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In Hindu lore, the peacock is a symbol of immortality and love.
Plow Pose reduces backache and can help you get to sleep.
Tones the belly and spine, strengthens the arms and wrists, and gives your self-confidence a big boost.
Intensifies the stretch in the thighs and ankles of its upright version.
One of three revolved variations of standing poses.
The head, torso, and legs hang from and balance on the hands like the pans of an old-fashioned scale.
The key to Parsva Bakasana is twisting enough to place the outer edge of one upper arm far around the outside of the opposite thigh.
Sphinx Pose is the infant of backbends. It can be practiced with either an active or passive approach.
"Even an old person can become young when [Uddiyana Bandha] is done regularly" (Hatha-Yoga-Pradipika 3.58).
Plank Pose is a good precursor to more challenging arm balances.
Eka Pada Koundinyasana I is a twist, but it's one in which the legs go in separate ways.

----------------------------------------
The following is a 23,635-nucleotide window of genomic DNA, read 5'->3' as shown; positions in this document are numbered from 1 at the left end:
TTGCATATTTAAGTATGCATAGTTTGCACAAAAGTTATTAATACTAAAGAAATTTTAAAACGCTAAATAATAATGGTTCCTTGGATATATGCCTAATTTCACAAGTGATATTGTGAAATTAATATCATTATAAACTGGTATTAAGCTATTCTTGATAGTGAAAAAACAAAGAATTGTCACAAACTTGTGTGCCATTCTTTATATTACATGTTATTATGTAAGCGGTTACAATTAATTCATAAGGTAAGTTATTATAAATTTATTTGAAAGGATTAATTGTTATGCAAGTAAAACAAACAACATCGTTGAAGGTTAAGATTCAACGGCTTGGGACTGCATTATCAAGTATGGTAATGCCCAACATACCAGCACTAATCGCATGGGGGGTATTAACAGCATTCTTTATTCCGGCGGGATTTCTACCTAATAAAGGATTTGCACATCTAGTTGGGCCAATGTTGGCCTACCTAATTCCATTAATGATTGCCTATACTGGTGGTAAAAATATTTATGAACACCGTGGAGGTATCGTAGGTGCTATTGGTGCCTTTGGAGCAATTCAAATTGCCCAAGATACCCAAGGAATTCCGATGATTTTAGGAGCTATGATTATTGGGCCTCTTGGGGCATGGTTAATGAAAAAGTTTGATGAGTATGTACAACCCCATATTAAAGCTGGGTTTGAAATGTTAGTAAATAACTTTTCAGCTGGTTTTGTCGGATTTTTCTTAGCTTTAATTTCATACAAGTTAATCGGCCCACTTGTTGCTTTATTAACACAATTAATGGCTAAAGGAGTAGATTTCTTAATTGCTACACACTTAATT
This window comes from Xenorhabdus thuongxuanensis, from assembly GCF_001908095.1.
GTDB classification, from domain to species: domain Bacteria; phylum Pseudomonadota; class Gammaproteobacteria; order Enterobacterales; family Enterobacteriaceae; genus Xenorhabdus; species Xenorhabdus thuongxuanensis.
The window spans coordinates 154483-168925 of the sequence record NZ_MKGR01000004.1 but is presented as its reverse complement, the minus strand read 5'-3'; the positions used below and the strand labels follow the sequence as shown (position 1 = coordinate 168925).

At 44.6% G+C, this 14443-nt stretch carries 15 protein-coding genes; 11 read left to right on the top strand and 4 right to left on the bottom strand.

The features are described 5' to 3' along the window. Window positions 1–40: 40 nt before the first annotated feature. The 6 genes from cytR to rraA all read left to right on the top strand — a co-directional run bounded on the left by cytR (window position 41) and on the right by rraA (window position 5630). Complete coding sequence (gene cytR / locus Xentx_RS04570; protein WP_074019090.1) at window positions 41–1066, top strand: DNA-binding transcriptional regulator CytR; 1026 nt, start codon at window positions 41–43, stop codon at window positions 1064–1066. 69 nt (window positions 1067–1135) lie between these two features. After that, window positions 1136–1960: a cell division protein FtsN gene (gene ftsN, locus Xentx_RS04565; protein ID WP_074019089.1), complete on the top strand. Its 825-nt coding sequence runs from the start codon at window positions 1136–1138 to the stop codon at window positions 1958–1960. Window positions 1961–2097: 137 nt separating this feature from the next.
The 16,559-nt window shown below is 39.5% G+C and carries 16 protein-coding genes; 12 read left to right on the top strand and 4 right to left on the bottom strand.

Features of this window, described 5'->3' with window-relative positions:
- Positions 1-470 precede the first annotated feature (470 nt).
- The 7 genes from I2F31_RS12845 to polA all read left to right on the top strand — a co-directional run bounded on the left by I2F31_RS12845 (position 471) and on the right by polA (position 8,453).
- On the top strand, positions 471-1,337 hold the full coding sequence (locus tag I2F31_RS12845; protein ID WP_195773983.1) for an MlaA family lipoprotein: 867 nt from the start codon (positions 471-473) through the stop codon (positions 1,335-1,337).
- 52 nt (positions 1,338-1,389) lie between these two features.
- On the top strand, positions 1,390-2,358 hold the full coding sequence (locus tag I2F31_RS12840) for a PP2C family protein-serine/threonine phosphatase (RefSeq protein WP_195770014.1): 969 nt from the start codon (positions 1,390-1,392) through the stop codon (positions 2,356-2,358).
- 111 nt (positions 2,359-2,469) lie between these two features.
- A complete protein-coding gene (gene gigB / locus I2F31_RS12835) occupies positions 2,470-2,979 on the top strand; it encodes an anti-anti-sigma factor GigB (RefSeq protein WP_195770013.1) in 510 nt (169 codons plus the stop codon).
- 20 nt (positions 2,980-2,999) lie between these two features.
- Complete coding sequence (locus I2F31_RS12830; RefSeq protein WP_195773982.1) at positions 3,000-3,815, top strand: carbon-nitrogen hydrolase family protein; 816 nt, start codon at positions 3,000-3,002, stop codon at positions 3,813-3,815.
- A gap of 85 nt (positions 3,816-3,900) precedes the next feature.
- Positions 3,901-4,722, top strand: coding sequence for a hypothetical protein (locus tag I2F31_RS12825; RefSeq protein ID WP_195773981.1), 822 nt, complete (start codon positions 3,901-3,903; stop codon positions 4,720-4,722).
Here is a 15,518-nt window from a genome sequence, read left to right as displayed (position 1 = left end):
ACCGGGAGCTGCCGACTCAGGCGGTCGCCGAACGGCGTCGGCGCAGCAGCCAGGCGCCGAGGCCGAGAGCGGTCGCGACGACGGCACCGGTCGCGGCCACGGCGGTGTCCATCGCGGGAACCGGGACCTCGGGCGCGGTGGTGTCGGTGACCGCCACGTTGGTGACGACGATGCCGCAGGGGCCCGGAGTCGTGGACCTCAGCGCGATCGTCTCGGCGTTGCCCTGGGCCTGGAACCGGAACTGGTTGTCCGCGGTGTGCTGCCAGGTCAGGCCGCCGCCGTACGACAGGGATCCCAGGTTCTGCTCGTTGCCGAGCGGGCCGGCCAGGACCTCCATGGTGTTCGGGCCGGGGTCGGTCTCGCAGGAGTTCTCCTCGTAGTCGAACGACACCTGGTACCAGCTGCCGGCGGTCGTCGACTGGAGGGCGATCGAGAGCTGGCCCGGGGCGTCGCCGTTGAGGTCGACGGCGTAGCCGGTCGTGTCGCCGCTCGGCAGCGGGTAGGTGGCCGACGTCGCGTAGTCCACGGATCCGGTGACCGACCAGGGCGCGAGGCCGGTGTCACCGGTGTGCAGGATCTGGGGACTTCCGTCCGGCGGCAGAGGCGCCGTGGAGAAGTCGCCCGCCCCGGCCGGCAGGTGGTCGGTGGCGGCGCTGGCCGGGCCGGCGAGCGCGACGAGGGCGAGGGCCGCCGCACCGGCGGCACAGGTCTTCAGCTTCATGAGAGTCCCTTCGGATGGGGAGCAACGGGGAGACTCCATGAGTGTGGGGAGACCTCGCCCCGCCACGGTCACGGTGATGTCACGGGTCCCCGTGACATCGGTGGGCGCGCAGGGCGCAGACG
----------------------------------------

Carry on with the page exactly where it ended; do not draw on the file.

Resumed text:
Marichi is the Vedic Adam, and the "father" of humanity.
There are two interpretations of the Sanskrit Janu Sirsasana, Head-to-Knee and Head-of-the-Knee. The former emphasizes the forward bend. The latter refers to the "head" of the bent knee that you use press away from you to assist the forward bend.
Usually a counterpose to Trikonasana. Also a preparation for seated forward bends and twists.
This arm balance relies more on precise positioning than on strength, making it more accessible for students beginning an arm balancing practice.
A powerful arm and wrist strengthener. Might also be called the One-Arm Balance.
It might look easy, but there's more to Staff Pose than meets the eye.
Strengthens the arms, legs, abdomen, and spine, and gives a boost of energy.
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